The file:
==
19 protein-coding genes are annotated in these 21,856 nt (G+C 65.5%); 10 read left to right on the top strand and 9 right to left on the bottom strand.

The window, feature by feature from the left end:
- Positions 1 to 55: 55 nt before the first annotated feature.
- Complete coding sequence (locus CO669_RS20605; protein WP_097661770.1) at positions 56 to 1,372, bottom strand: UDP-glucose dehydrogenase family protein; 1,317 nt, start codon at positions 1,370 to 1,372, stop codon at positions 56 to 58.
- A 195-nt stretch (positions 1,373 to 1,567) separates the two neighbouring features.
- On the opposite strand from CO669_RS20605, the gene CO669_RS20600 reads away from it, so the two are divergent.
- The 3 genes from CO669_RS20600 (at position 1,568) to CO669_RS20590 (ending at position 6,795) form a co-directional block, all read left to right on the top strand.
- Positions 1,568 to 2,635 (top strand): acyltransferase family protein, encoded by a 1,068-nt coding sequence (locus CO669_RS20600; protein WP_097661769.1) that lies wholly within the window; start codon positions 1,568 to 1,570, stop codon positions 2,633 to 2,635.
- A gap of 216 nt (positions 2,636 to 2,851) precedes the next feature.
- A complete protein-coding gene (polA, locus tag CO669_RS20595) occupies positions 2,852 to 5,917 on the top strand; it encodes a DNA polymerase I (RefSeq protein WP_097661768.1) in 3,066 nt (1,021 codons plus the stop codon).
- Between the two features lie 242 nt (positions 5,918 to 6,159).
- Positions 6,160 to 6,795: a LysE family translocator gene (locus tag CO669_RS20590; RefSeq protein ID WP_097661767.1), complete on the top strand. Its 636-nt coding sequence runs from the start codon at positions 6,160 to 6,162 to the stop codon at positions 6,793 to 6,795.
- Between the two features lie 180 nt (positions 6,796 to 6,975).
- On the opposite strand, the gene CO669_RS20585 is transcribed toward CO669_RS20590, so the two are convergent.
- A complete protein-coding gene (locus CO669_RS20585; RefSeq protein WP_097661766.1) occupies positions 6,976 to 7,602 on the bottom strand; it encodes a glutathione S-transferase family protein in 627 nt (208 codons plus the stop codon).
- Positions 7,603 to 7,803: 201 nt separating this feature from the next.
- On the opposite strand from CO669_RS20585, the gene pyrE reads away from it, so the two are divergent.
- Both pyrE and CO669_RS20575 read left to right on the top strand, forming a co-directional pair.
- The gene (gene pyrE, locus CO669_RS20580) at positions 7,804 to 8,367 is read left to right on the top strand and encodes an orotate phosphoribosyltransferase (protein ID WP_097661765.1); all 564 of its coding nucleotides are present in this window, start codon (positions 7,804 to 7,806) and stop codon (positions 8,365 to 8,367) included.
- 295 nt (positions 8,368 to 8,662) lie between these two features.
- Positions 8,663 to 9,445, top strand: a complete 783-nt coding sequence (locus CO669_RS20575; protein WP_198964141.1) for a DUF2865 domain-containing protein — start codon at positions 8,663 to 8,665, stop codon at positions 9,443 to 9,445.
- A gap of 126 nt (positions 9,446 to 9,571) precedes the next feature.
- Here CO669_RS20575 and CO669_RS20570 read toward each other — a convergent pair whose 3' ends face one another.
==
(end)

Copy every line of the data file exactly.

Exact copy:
19 protein-coding genes are annotated in these 21,856 nt (G+C 65.5%); 10 read left to right on the top strand and 9 right to left on the bottom strand.

The window, feature by feature from the left end:
- Positions 1 to 55: 55 nt before the first annotated feature.
- Complete coding sequence (locus CO669_RS20605; protein WP_097661770.1) at positions 56 to 1,372, bottom strand: UDP-glucose dehydrogenase family protein; 1,317 nt, start codon at positions 1,370 to 1,372, stop codon at positions 56 to 58.
- A 195-nt stretch (positions 1,373 to 1,567) separates the two neighbouring features.
- On the opposite strand from CO669_RS20605, the gene CO669_RS20600 reads away from it, so the two are divergent.
- The 3 genes from CO669_RS20600 (at position 1,568) to CO669_RS20590 (ending at position 6,795) form a co-directional block, all read left to right on the top strand.
- Positions 1,568 to 2,635 (top strand): acyltransferase family protein, encoded by a 1,068-nt coding sequence (locus CO669_RS20600; protein WP_097661769.1) that lies wholly within the window; start codon positions 1,568 to 1,570, stop codon positions 2,633 to 2,635.
- A gap of 216 nt (positions 2,636 to 2,851) precedes the next feature.
- A complete protein-coding gene (polA, locus tag CO669_RS20595) occupies positions 2,852 to 5,917 on the top strand; it encodes a DNA polymerase I (RefSeq protein WP_097661768.1) in 3,066 nt (1,021 codons plus the stop codon).
- Between the two features lie 242 nt (positions 5,918 to 6,159).
- Positions 6,160 to 6,795: a LysE family translocator gene (locus tag CO669_RS20590; RefSeq protein ID WP_097661767.1), complete on the top strand. Its 636-nt coding sequence runs from the start codon at positions 6,160 to 6,162 to the stop codon at positions 6,793 to 6,795.
- Between the two features lie 180 nt (positions 6,796 to 6,975).
- On the opposite strand, the gene CO669_RS20585 is transcribed toward CO669_RS20590, so the two are convergent.
- A complete protein-coding gene (locus CO669_RS20585; RefSeq protein WP_097661766.1) occupies positions 6,976 to 7,602 on the bottom strand; it encodes a glutathione S-transferase family protein in 627 nt (208 codons plus the stop codon).
- Positions 7,603 to 7,803: 201 nt separating this feature from the next.
- On the opposite strand from CO669_RS20585, the gene pyrE reads away from it, so the two are divergent.
- Both pyrE and CO669_RS20575 read left to right on the top strand, forming a co-directional pair.
- The gene (gene pyrE, locus CO669_RS20580) at positions 7,804 to 8,367 is read left to right on the top strand and encodes an orotate phosphoribosyltransferase (protein ID WP_097661765.1); all 564 of its coding nucleotides are present in this window, start codon (positions 7,804 to 7,806) and stop codon (positions 8,365 to 8,367) included.
- 295 nt (positions 8,368 to 8,662) lie between these two features.
- Positions 8,663 to 9,445, top strand: a complete 783-nt coding sequence (locus CO669_RS20575; protein WP_198964141.1) for a DUF2865 domain-containing protein — start codon at positions 8,663 to 8,665, stop codon at positions 9,443 to 9,445.
- A gap of 126 nt (positions 9,446 to 9,571) precedes the next feature.
- Here CO669_RS20575 and CO669_RS20570 read toward each other — a convergent pair whose 3' ends face one another.